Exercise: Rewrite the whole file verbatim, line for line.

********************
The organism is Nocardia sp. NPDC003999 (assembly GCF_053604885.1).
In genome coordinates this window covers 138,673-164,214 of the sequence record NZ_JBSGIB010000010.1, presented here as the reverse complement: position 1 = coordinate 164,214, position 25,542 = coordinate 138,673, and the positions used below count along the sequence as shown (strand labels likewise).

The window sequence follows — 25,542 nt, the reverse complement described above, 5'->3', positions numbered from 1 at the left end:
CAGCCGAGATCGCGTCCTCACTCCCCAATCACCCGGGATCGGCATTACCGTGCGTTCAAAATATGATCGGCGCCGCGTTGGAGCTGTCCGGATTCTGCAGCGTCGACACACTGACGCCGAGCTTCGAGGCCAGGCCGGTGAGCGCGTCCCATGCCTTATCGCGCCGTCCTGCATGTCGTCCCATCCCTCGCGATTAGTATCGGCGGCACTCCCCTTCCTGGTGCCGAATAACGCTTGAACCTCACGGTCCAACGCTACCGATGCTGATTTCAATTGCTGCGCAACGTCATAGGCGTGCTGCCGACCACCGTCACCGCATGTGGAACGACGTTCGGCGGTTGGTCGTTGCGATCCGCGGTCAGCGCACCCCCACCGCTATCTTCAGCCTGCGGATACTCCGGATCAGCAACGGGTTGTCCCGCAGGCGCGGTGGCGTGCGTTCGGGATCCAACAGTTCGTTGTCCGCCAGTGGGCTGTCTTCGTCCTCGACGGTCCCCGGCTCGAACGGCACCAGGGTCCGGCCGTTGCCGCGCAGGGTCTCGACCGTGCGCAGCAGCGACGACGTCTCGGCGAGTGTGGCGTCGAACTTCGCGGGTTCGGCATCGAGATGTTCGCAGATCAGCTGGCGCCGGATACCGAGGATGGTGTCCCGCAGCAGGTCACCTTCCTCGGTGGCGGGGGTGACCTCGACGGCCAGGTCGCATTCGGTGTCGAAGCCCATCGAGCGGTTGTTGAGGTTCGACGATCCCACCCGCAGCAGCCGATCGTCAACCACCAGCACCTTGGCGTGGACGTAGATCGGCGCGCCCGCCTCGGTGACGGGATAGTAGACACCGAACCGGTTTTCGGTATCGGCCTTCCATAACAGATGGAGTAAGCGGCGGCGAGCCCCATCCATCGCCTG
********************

The organism is Nocardia sp. NPDC003999 (assembly GCF_053604885.1).
In genome coordinates this window covers 138,673-164,214 of the sequence record NZ_JBSGIB010000010.1, presented here as the reverse complement: position 1 = coordinate 164,214, position 25,542 = coordinate 138,673, and the positions used below count along the sequence as shown (strand labels likewise).

The window sequence follows — 25,542 nt, the reverse complement described above, 5'->3', positions numbered from 1 at the left end:
CAGCCGAGATCGCGTCCTCACTCCCCAATCACCCGGGATCGGCATTACCGTGCGTTCAAAATATGATCGGCGCCGCGTTGGAGCTGTCCGGATTCTGCAGCGTCGACACACTGACGCCGAGCTTCGAGGCCAGGCCGGTGAGCGCGTCCCATGCCTTATCGCGCCGTCCTGCATGTCGTCCCATCCCTCGCGATTAGTATCGGCGGCACTCCCCTTCCTGGTGCCGAATAACGCTTGAACCTCACGGTCCAACGCTACCGATGCTGATTTCAATTGCTGCGCAACGTCATAGGCGTGCTGCCGACCACCGTCACCGCATGTGGAACGACGTTCGGCGGTTGGTCGTTGCGATCCGCGGTCAGCGCACCCCCACCGCTATCTTCAGCCTGCGGATACTCCGGATCAGCAACGGGTTGTCCCGCAGGCGCGGTGGCGTGCGTTCGGGATCCAACAGTTCGTTGTCCGCCAGTGGGCTGTCTTCGTCCTCGACGGTCCCCGGCTCGAACGGCACCAGGGTCCGGCCGTTGCCGCGCAGGGTCTCGACCGTGCGCAGCAGCGACGACGTCTCGGCGAGTGTGGCGTCGAACTTCGCGGGTTCGGCATCGAGATGTTCGCAGATCAGCTGGCGCCGGATACCGAGGATGGTGTCCCGCAGCAGGTCACCTTCCTCGGTGGCGGGGGTGACCTCGACGGCCAGGTCGCATTCGGTGTCGAAGCCCATCGAGCGGTTGTTGAGGTTCGACGATCCCACCCGCAGCAGCCGATCGTCAACCACCAGCACCTTGGCGTGGACGTAGATCGGCGCGCCCGCCTCGGTGACGGGATAGTAGACACCGAACCGGTTTTCGGTATCGGCCTTCCATAACAGATGGAGTAAGCGGCGGCGAGCCCCATCCATCGCCTG